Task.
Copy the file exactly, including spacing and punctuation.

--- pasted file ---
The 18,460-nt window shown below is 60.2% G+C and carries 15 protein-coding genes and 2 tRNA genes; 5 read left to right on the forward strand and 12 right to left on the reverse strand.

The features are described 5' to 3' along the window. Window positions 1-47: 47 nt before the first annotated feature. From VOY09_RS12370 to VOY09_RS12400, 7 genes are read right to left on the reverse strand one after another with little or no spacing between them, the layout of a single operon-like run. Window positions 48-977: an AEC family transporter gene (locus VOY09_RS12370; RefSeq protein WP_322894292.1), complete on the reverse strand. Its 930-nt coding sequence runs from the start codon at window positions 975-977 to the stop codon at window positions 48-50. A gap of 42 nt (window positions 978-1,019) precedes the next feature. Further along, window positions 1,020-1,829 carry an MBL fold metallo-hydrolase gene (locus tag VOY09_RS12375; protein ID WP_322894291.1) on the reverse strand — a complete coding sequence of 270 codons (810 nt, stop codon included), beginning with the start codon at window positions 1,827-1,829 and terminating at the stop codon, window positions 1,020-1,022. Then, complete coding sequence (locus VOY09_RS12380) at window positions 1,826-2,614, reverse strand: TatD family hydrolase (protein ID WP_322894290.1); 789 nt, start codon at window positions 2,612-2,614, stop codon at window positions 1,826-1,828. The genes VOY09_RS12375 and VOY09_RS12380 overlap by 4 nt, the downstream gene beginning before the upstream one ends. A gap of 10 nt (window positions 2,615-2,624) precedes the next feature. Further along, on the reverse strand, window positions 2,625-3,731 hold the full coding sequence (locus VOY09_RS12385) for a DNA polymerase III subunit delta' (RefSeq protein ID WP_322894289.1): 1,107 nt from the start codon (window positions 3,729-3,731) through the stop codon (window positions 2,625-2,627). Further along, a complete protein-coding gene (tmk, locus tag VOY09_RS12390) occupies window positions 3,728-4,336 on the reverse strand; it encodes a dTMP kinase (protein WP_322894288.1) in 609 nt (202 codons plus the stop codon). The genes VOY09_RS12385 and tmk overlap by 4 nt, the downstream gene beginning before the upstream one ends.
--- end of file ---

The 18,460-nt window shown below is 60.2% G+C and carries 15 protein-coding genes and 2 tRNA genes; 5 read left to right on the forward strand and 12 right to left on the reverse strand.

The features are described 5' to 3' along the window. Window positions 1-47: 47 nt before the first annotated feature. From VOY09_RS12370 to VOY09_RS12400, 7 genes are read right to left on the reverse strand one after another with little or no spacing between them, the layout of a single operon-like run. Window positions 48-977: an AEC family transporter gene (locus VOY09_RS12370; RefSeq protein WP_322894292.1), complete on the reverse strand. Its 930-nt coding sequence runs from the start codon at window positions 975-977 to the stop codon at window positions 48-50. A gap of 42 nt (window positions 978-1,019) precedes the next feature. Further along, window positions 1,020-1,829 carry an MBL fold metallo-hydrolase gene (locus tag VOY09_RS12375; protein ID WP_322894291.1) on the reverse strand — a complete coding sequence of 270 codons (810 nt, stop codon included), beginning with the start codon at window positions 1,827-1,829 and terminating at the stop codon, window positions 1,020-1,022. Then, complete coding sequence (locus VOY09_RS12380) at window positions 1,826-2,614, reverse strand: TatD family hydrolase (protein ID WP_322894290.1); 789 nt, start codon at window positions 2,612-2,614, stop codon at window positions 1,826-1,828. The genes VOY09_RS12375 and VOY09_RS12380 overlap by 4 nt, the downstream gene beginning before the upstream one ends. A gap of 10 nt (window positions 2,615-2,624) precedes the next feature. Further along, on the reverse strand, window positions 2,625-3,731 hold the full coding sequence (locus VOY09_RS12385) for a DNA polymerase III subunit delta' (RefSeq protein ID WP_322894289.1): 1,107 nt from the start codon (window positions 3,729-3,731) through the stop codon (window positions 2,625-2,627). Further along, a complete protein-coding gene (tmk, locus tag VOY09_RS12390) occupies window positions 3,728-4,336 on the reverse strand; it encodes a dTMP kinase (protein WP_322894288.1) in 609 nt (202 codons plus the stop codon). The genes VOY09_RS12385 and tmk overlap by 4 nt, the downstream gene beginning before the upstream one ends.